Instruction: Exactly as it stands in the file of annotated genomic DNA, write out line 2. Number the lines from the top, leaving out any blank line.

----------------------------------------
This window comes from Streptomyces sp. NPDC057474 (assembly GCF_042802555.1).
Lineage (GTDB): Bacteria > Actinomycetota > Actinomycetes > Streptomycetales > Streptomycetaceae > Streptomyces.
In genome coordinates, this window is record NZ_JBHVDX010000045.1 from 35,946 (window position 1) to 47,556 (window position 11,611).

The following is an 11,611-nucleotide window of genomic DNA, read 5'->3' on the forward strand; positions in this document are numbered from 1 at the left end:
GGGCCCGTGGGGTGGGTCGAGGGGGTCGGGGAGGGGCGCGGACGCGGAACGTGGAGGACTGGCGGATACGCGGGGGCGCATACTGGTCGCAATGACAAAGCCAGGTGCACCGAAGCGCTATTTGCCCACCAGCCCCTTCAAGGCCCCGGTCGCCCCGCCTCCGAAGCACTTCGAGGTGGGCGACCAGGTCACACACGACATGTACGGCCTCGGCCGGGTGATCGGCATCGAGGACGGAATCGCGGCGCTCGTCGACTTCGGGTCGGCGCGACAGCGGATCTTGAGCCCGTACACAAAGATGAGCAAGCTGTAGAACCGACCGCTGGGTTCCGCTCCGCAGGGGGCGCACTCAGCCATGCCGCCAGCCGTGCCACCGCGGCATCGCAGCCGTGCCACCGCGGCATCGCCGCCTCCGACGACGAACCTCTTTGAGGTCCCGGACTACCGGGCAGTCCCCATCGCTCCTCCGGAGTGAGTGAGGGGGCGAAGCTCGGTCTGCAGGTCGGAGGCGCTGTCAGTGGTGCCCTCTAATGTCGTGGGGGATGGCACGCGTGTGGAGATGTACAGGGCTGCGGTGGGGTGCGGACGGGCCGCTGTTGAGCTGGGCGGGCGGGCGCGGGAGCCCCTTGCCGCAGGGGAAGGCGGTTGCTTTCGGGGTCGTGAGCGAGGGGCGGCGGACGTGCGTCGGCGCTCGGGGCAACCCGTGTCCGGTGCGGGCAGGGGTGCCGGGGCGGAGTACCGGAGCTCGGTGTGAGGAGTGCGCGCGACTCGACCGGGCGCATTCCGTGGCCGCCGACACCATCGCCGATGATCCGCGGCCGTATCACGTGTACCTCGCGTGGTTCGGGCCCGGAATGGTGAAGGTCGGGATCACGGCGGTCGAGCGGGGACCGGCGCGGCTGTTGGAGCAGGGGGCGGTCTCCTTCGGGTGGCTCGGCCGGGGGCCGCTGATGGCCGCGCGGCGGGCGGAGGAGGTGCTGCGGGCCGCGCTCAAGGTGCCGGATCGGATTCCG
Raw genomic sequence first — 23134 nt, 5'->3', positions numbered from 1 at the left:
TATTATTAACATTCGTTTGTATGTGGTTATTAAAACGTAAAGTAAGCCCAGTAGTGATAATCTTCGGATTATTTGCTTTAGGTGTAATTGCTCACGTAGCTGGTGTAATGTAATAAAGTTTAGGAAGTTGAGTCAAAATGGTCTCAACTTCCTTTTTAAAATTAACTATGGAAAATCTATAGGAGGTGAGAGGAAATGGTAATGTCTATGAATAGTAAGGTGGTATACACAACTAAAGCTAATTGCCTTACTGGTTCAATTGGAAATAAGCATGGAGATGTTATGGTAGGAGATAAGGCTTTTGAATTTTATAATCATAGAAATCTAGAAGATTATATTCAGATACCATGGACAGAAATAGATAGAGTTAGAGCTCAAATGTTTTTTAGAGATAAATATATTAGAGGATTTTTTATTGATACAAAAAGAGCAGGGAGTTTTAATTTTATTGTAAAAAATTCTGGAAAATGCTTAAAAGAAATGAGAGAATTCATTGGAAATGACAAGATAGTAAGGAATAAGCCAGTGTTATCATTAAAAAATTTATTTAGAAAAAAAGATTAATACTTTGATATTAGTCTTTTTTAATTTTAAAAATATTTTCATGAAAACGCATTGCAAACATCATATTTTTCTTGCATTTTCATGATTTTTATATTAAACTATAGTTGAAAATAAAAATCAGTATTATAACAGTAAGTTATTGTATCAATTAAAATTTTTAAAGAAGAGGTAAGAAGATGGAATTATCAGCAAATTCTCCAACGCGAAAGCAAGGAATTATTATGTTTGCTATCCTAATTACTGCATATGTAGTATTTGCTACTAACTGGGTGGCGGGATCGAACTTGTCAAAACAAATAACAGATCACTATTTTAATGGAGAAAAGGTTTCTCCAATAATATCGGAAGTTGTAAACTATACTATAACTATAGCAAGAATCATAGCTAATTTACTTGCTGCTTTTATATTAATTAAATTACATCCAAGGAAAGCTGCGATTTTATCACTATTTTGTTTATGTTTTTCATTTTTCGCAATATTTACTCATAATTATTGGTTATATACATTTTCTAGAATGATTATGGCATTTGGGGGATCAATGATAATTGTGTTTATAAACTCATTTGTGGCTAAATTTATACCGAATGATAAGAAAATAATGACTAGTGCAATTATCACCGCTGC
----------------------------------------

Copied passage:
Lineage (GTDB): Bacteria > Actinomycetota > Actinomycetes > Streptomycetales > Streptomycetaceae > Streptomyces.